BlackRock Capital Investment Corporation (BKCC) executives defended what they labelled as a mixed performance in their quarterly earnings call yesterday (28 April). The BDC's management encouraged analysts to view the company's Q1 results as driven by investments in legacy assets rather than systemic issues at the BDC. BKCC chairman and chief executive officer Steven Sterling also said that the company's view of its investments and portfolio were shaped by a low growth and high risk economy.
BKCC reported a 7 percent decline in net asset value to $9.46 per share resulting from $55.7 million in net unrealized depreciation, related largely to legacy assets.
Drawing a distinction between operations of the company under the current management team over the past year and the approximately 70 percent of the portfolio that the group inherited from previous management, Sterling said he has been particularly pleased with the tone of conversations with sponsors and borrowers. He touted BlackRock's second consecutive quarter of nearly $100 million in origination as evidence of the company's growing relevance to mid-market borrowers.
On the call, BlackRock reported that it had repurchased $12 million in its own stock in the first quarter of 2016. The company's net leverage ratio stands at 0.63x.
The challenging legacy businesses resulting in the three new markdowns discussed on the call were ShoreLine Energy, Hunter Defense Technology and Vertellus Specialties. BKCC said that the BDC was part of the ad hoc group exploring a path forward for Vertellus, a specialty chemicals and plastics provider. Regarding ShoreLine, BlackRock reported that its view of the company and its reserves remains generally positive, but that ShoreLine had run into production challenges and related liquidity issues.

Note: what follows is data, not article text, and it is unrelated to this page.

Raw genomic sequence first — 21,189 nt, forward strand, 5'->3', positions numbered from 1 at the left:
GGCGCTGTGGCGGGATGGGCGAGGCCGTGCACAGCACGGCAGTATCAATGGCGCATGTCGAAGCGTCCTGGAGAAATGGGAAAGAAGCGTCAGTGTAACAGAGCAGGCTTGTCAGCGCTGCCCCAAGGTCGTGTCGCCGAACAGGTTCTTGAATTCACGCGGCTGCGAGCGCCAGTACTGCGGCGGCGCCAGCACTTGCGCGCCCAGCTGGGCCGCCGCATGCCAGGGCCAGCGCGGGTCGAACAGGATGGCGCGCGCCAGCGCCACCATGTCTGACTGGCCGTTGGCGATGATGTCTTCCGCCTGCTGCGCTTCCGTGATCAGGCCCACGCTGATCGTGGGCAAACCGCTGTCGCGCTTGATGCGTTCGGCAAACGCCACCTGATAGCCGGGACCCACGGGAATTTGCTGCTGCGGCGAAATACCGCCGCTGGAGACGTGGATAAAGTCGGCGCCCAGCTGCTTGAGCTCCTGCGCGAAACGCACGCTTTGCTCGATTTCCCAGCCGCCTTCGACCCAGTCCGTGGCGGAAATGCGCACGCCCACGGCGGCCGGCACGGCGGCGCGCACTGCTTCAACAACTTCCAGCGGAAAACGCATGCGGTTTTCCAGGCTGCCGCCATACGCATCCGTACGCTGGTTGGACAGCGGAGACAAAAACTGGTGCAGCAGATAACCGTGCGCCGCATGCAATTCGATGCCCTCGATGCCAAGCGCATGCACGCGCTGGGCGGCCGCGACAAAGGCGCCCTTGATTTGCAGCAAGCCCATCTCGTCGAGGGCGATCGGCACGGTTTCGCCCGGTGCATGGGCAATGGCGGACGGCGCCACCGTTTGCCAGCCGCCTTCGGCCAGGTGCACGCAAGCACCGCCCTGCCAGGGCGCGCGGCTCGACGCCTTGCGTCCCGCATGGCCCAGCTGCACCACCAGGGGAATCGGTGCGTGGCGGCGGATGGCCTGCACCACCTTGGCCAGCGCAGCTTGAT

“Having trafficked in oil and gas for many years back in the 90s, these things can happen and they can play out in a lot of different ways,” Sterling said. “You are in an environment for which there is more uncertainty associated with valuations and borrowing bases and certainly companies can encounter issues in their various drill programs,” he added.
Conversely, with regard to Hunter, Sterling said there was no choice but to restructure the company, an outcome he said was unfortunate.
The company reported that and that it has $154.5 million in total liquidity as of the end of March and approximately $300 million in capacity under its borrowing base with which to take advantage of new opportunities as they come.
In response to questions from Jonathan Bock, a senior analyst with Wells Fargo Securities, about whether the company might consider changes to the BKCC incentive payment scheme and including unrealized losses, Sterling replied that while they would not commit to anything specific, they would always be open to reconsidering fee structures.
Head of investments for BlackRock's US private capital group Michael Zugay reported that the overall market had turned from the tentative, price discovery phase on its last earnings call to a more positive, stable tone. Sterling said that while the overall results for the quarter were disappointing, the management team remained focused on utilizing the resources within the overall BlackRock platform in meeting challenges posed by legacy investments.